The problem associated with the handling of multimedia traffic in an HCN may be formulated as follows: Given n classes of traffic (with specified bandwidth and quality of service objectives) offered to a microcell such that traffic that cannot be handled by the microcell overflow to the overlaid macrocell, also given m classes of traffic offered to the macrocell, the problem is to determine the call admission control policies to be employed by the HCN such that the quality of service objectives for all the traffic types are simultaneously met. One aspect of this invention proposes methods and apparatus for handling multimedia traffic in an HCN.
It is therefore an object of the present invention to provide methods and apparatus for efficient traffic channel management in hierarchical micro-/macro-cellular networks.
One aspect of the present invention provides a method for controlling allocation of traffic channels in a telecommunications network having macrocells and microcells within said macrocells. The method comprises:
receiving a request for a number of microcell traffic channels in a particular microcell; and
allocating said number of macrocell traffic channels in a macrocell containing said particular microcell when and only when:
(a) insufficient microcell traffic channels are available in said particular microcell;
(b) sufficient macrocell traffic channels are available in said macrocell; and
(c) the requested microcell traffic channels are requested to implement a microcell to microcell handoff.
According to this method, macrocell traffic channels are allocated to microcell traffic only when needed to implement microcell to microcell handoffs. Consequently, impact of microcell traffic on macrocell grade of service is permitted only to ensure that established microcell calls are not dropped. This limits the impact of microcell traffic on macrocell grade of service.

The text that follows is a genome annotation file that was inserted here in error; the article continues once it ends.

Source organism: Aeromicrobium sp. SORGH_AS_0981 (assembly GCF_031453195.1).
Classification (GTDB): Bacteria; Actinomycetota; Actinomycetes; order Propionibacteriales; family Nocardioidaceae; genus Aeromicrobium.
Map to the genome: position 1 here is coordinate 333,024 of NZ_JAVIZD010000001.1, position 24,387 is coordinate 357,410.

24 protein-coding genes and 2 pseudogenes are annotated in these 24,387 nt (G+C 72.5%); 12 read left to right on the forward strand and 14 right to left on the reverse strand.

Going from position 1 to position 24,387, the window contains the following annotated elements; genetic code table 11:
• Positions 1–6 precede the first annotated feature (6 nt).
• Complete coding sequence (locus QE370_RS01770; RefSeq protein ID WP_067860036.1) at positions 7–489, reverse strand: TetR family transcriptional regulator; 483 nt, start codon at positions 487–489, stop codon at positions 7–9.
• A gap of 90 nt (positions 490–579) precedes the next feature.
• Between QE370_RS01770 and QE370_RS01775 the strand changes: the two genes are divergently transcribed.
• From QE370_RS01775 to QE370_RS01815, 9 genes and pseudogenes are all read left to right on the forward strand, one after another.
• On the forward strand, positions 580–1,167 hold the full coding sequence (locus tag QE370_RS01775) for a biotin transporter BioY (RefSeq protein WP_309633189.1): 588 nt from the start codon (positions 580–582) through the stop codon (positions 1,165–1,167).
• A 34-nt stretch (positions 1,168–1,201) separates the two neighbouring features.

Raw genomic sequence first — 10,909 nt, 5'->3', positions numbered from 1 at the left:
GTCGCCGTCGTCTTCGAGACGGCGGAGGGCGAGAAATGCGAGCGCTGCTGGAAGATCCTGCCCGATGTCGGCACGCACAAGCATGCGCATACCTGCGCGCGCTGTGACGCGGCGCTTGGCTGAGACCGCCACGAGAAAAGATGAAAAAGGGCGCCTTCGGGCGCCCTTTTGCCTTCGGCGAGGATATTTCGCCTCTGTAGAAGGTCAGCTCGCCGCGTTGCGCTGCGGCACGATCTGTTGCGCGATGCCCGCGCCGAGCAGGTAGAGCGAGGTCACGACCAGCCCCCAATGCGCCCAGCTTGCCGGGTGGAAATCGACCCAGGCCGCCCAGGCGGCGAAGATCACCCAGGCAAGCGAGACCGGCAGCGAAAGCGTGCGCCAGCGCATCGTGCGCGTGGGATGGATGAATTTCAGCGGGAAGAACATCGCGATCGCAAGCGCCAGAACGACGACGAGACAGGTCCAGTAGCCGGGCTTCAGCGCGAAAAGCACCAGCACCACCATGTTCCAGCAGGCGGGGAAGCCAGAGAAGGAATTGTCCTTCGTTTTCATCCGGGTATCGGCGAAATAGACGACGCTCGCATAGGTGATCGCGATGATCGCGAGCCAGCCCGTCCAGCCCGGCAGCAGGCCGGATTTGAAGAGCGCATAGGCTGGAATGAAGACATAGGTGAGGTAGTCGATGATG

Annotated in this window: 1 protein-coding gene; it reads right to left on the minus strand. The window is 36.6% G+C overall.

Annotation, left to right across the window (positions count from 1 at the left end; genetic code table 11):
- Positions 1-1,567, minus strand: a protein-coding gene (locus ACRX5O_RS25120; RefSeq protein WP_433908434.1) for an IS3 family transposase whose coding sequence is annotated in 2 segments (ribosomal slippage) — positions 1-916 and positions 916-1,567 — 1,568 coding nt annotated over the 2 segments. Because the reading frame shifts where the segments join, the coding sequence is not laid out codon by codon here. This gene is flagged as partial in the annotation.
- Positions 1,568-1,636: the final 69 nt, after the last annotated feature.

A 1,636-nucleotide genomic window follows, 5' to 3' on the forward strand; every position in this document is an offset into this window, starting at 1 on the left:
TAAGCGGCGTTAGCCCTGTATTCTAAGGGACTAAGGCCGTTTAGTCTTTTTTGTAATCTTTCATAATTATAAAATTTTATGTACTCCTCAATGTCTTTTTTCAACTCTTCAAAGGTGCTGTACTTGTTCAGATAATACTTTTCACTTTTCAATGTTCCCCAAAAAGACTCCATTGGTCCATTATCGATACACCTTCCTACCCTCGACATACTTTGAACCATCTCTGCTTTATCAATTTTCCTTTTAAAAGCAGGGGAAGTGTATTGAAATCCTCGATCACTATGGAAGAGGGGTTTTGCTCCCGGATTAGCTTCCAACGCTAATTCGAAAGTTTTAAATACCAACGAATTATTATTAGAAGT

In an embodiment of the above method, the macrocell traffic channel is allocated when and only when conditions (a), (b) and (c) are met, and:
(d) a grade of service in the macrocell is deemed to be acceptable.
The grade of service in the macrocell may be deemed acceptable when a number of macrocell traffic channels assigned to each microcell is less than a predetermined maximum number of allowable macrocell traffic channels that can be assigned to each microcell (cutoff value). Each of a plurality of microcells may have a cutoff value which may be configurable independently. The configurable cutoff values make the proposed channel allocation system very flexible and permit management of the balance between microcell and macrocell grade of service.
The grade of service in the macrocell may also be deemed acceptable when more than a threshold number of macrocell channels are available in said macrocell.
The threshold number of traffic channels for each macrocell may be configurable independently of the threshold numbers of traffic channels configured for other macrocells.
The configurable threshold numbers permit management of the balance between microcell grade of service and macrocell grade of service on a macrocell by macrocell basis.
Another aspect of the invention relates to handling multimedia traffic. According to this aspect of the invention, both voice and data calls are handled as described above. However, data calls may be allocated more than one traffic channel, depending on the nature of the call and the current network capacity. The number of channels allocated to a particular data call can be varied (a process called throttling) so as to optimize the throughput of the data call when there is excess capacity, while maximizing the total number of calls.
Another aspect of the invention provides a method for controlling allocation of traffic channels in a telecommunications network having macrocells and microcells within said macrocells, the method comprising:
(a) receiving a request for a number of microcell traffic channels in a particular microcell;
(b) determining there are insufficient microcell traffic channels available in said particular microcell;
(c) allocating said requested number of microcell traffic channels if sufficient microcell channels are available;
(d) responsive to step (b) determining that insufficient microcell channels are available:
i) determining whether sufficient macrocell traffic channels are available in said macrocell;
ii) allocating macrocell channels if sufficient channels are available; and